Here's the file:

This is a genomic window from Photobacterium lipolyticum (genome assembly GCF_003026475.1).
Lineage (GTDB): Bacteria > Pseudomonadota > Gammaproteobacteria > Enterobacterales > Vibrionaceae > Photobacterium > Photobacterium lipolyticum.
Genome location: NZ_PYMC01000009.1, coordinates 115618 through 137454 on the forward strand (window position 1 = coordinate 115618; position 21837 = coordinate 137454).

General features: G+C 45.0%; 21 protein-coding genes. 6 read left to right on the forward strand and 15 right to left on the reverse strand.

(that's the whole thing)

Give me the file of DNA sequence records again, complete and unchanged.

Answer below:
This is a genomic window from Photobacterium lipolyticum (genome assembly GCF_003026475.1).
Lineage (GTDB): Bacteria > Pseudomonadota > Gammaproteobacteria > Enterobacterales > Vibrionaceae > Photobacterium > Photobacterium lipolyticum.
Genome location: NZ_PYMC01000009.1, coordinates 115618 through 137454 on the forward strand (window position 1 = coordinate 115618; position 21837 = coordinate 137454).

General features: G+C 45.0%; 21 protein-coding genes. 6 read left to right on the forward strand and 15 right to left on the reverse strand.